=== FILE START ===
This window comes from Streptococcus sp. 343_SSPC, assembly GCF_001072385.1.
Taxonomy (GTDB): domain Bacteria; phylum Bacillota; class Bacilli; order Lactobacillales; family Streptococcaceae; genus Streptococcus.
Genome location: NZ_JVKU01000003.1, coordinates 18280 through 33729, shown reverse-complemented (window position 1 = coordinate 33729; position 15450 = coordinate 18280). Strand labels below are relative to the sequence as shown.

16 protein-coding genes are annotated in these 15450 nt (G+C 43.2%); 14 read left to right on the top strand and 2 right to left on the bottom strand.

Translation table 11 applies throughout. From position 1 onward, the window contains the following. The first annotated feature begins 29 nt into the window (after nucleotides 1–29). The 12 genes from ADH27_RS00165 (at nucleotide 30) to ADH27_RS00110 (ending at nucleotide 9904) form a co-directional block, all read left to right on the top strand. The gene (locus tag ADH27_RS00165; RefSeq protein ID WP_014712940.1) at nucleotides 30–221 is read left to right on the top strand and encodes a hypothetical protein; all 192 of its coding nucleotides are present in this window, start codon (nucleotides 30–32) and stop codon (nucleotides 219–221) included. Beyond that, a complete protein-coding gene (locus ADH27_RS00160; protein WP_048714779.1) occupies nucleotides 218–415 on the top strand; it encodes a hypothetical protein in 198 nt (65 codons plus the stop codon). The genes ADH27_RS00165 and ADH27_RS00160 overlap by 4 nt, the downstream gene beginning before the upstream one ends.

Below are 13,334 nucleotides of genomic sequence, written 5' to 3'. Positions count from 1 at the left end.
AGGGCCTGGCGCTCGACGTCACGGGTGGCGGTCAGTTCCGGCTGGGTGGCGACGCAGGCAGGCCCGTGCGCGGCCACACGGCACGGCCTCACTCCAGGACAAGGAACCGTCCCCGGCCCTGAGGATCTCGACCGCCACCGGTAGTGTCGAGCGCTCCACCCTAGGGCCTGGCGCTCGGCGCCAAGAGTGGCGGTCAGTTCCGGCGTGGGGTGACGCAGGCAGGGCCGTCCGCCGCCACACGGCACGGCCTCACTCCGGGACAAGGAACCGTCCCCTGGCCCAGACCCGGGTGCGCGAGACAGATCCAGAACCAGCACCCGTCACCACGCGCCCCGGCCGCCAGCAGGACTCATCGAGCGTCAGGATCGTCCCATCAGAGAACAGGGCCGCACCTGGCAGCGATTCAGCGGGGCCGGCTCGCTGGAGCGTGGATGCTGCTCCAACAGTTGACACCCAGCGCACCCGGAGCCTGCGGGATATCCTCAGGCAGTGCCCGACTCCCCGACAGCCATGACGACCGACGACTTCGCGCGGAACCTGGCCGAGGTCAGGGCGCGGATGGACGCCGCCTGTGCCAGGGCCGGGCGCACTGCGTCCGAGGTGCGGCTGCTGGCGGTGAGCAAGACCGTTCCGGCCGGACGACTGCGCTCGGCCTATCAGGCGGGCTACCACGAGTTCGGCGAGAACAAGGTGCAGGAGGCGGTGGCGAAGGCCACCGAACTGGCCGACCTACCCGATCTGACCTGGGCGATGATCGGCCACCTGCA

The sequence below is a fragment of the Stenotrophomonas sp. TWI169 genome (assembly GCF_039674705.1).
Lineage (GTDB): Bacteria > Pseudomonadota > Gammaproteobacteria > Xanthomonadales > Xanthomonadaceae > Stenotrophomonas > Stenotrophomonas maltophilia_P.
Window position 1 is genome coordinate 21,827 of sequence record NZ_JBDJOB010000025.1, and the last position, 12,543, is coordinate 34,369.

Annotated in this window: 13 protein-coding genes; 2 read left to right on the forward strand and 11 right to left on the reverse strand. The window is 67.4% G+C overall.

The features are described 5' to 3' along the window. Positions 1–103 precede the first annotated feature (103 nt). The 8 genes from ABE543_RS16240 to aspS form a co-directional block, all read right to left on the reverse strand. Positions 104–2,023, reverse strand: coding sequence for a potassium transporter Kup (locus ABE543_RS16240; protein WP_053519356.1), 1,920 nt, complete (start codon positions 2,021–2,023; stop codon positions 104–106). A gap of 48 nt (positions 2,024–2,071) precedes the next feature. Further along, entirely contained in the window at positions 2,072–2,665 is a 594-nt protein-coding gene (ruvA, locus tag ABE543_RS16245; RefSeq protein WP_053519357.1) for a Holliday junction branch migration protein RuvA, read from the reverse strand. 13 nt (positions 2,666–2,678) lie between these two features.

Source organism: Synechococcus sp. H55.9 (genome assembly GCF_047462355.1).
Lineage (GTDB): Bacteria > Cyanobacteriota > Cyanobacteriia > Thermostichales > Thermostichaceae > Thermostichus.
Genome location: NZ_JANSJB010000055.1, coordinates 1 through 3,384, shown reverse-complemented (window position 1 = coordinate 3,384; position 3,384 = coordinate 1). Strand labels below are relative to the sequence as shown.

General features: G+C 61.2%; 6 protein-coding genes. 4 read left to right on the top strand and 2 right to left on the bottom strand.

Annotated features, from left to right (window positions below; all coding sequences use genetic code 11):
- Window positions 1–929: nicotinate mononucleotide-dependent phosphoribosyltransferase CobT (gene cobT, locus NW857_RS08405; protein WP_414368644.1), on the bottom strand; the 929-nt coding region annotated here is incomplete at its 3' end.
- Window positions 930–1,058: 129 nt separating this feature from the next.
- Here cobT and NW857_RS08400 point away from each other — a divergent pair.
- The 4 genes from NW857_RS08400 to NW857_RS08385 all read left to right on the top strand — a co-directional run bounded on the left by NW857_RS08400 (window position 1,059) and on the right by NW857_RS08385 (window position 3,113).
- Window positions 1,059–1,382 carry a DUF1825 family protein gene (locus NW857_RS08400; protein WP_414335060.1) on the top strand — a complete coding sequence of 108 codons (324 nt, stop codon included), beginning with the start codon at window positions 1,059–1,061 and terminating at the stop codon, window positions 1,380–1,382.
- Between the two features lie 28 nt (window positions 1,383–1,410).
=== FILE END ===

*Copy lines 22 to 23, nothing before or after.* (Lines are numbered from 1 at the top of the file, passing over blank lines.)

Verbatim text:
- Window positions 1,059–1,382 carry a DUF1825 family protein gene (locus NW857_RS08400; protein WP_414335060.1) on the top strand — a complete coding sequence of 108 codons (324 nt, stop codon included), beginning with the start codon at window positions 1,059–1,061 and terminating at the stop codon, window positions 1,380–1,382.
- Between the two features lie 28 nt (window positions 1,383–1,410).